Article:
The shelter started to fill up. P-Nut arrived, disgruntled and soaking wet, and promptly threw his bag into the loft beside me. He definitely wasn't going anywhere.

About a dozen day-hikers showed up, all old men in their fifties or sixties. I could tell instantly that they would be awful snorers, and hoped they would move on. They didn't.

A younger kid walked in almost unnoticed, and quietly set up his sleeping bag in the corner. Someone mentioned his name was Hobbes, I don't remember who. Hobbes didn't talk much. He seemed kind of morose actually, and kept to himself, drinking whiskey out of a Fanta bottle.

"Does that help you sleep?" I asked naively, imagining a shot or two might help me sleep through the inevitable snoring.

"No," he scoffed. "It helps me get drunk."

Right. I guess I had that coming. I shouldn't have asked such a stupid question. Hobbes may have felt bad about being so snappish, so he offered me a swig. I politely declined.

Later in the afternoon, people started collecting rain water from off the roof to cook their dinners. I followed suit. I figured having a few leaves in my macaroni would be worth not getting wet.

Two girls showed up, Bandito's age. P-Nut was overjoyed to see them, and roared a greeting. He hastily pushed other people's gear aside to make room for them in the loft. They introduced themselves as Redwing and Lil Dipper, and they were gregarious and charming, quick to laugh, and very British.

Bandito and I fell into an easy conversation with Lil Dipper and P-Nut as Redwing set about trying to light the shelter on fire. A plan, incidentally, that everyone else seemed to be on board with. It was astonishingly cold. Unfortunately for Redwing, all the wood she could find was wet. I let her use some kerosene from my fuel canister, but even that didn't work. We would remain resolutely fireless.

Bandito was naturally full of questions for the newcomers, and we quickly learned that Lil Dipper was actually American but had moved to London when she was still a wee toddler, that she and Redwing were mates from secondary school, that they had first heard about the Appalachian Trail on a very influential BBC programme, that they had decided to hike the trail before starting uni, and that, no, she wasn't going to read Harry Potter to us.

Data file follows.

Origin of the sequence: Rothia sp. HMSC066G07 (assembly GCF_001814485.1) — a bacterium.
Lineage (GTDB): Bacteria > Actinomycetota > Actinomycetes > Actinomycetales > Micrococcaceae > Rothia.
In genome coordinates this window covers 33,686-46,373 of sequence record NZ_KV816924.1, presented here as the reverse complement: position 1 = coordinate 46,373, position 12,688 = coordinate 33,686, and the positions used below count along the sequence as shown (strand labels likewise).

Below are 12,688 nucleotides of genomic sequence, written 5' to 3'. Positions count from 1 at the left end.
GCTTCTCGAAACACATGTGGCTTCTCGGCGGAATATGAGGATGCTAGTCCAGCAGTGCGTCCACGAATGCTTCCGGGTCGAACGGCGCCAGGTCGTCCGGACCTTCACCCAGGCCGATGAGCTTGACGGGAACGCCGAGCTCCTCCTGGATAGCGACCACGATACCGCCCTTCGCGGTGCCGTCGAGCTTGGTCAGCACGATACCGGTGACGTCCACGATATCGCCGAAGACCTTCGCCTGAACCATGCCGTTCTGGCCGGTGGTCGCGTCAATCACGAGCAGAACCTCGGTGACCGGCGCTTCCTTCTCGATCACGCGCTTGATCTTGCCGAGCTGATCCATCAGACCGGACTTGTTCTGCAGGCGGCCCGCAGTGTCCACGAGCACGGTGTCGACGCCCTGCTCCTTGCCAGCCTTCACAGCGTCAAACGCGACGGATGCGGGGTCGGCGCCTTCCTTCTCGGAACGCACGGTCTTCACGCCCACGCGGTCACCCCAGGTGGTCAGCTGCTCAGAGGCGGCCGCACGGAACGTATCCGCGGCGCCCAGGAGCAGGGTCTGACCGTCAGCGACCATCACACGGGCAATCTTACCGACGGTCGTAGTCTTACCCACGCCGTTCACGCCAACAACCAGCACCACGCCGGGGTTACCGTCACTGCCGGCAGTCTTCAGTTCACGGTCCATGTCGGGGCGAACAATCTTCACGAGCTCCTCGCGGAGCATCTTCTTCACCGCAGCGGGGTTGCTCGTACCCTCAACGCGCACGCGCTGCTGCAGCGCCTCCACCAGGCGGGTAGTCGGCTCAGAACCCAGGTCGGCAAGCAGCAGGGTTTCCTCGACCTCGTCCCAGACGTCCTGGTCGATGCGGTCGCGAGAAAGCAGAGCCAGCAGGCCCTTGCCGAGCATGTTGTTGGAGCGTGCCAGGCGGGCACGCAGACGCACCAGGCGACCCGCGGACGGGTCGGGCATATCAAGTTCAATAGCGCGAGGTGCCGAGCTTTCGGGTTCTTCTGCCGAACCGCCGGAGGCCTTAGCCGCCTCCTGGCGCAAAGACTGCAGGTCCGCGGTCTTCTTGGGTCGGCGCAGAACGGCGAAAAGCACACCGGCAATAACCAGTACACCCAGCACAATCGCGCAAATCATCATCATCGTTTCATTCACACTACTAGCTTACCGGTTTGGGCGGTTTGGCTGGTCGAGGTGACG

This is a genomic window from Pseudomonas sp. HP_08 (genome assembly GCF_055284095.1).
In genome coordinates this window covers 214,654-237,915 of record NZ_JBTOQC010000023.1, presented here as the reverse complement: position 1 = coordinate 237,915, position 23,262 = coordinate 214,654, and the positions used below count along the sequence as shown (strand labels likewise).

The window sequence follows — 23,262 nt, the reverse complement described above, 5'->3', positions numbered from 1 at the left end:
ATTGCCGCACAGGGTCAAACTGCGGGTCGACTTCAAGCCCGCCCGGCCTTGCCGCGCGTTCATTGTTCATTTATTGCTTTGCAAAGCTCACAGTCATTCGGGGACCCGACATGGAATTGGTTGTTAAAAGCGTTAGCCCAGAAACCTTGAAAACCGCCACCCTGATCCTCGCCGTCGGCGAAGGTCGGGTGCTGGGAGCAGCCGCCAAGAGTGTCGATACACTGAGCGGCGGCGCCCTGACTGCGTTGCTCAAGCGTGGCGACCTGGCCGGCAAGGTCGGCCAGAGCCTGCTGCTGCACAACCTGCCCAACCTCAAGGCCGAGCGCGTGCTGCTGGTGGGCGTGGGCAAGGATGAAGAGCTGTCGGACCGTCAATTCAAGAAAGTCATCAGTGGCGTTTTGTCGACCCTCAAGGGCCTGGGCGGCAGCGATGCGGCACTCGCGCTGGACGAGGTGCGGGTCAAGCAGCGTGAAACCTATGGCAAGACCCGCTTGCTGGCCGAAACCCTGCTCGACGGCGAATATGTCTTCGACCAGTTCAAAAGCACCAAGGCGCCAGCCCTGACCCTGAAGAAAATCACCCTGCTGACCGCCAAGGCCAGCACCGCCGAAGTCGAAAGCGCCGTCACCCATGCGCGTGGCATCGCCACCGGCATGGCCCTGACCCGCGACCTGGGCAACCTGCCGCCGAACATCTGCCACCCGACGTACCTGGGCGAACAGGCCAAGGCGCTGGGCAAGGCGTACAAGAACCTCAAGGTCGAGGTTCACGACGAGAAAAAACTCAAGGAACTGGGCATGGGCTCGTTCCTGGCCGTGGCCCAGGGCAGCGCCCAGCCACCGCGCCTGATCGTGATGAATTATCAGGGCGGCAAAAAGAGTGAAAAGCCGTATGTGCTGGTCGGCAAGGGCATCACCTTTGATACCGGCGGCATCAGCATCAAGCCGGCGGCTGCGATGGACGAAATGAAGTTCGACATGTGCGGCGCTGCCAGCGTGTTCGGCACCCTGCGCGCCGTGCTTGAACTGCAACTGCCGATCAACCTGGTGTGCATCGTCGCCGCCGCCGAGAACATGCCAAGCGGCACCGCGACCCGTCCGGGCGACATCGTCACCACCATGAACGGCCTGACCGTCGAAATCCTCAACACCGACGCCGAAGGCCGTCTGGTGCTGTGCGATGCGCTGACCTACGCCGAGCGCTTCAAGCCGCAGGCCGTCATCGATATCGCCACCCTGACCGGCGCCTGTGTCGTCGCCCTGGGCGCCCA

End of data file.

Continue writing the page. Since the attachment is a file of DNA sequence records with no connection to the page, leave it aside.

"Really?" said Bandito, his hopes dashed. Lil Dipper chuckled.

"So," P-Nut asked Lil Dipper, "We're going to get up at five in the morning so we can hike twenty miles tomorrow, right?

"Of course," said Lil Dipper. "Bloody hell. Pip pip!"

"Cheerio," added Redwing, extracting a tea set from the depths of her pack.

"If you guys are going twenty miles tomorrow, so are we," I boasted, neglecting to mention that, because of circumstances beyond our control, we actually had no choice in the matter.

"Great! You can wake us up then," joked P-Nut.

"Fine!" I said. "Maybe I will!"

I didn't. And looking back, I don't know why.

There's no way anybody could have predicted then that all of us, even Hobbes, would end up hiking half the trail together, or that we would become such good friends that we'd continue keeping in touch with each other long after we'd left Katahdin. Indeed, at this point we had hiked only 215 miles. We were only one tenth of the way done with the trail. We didn't know where we'd be sleeping the following night. Even making it to Damascus wasn't a foregone conclusion.

Merf arrived after dark, carrying a bag of cookies she'd found on the trail.

"Anybody lose a bag of cookies?" she asked. I was surprised. I wouldn't have bothered asking. I would've just eaten the cookies, and then left the bag. Or eaten the cookies and taken the bag, and then asked if anyone had lost a empty bag that didn't have any cookies in it. Then again, I probably would've been murdered, so it's a good thing Merf was the better person. The bag actually belonged to one of the overnight hikers, and they were so enthused to have it back that they made room for Merf in the bunks below.

Freeman arrived even later. I didn't even see him, just heard his voice. There were twenty two people in the shelter that night. It was supposedly built for twelve.

I wished I had stayed up to talk to them. I'd see Merf again, but not until Maryland. Just like Jason, I never got to say goodbye to Freeman, and would never see him again.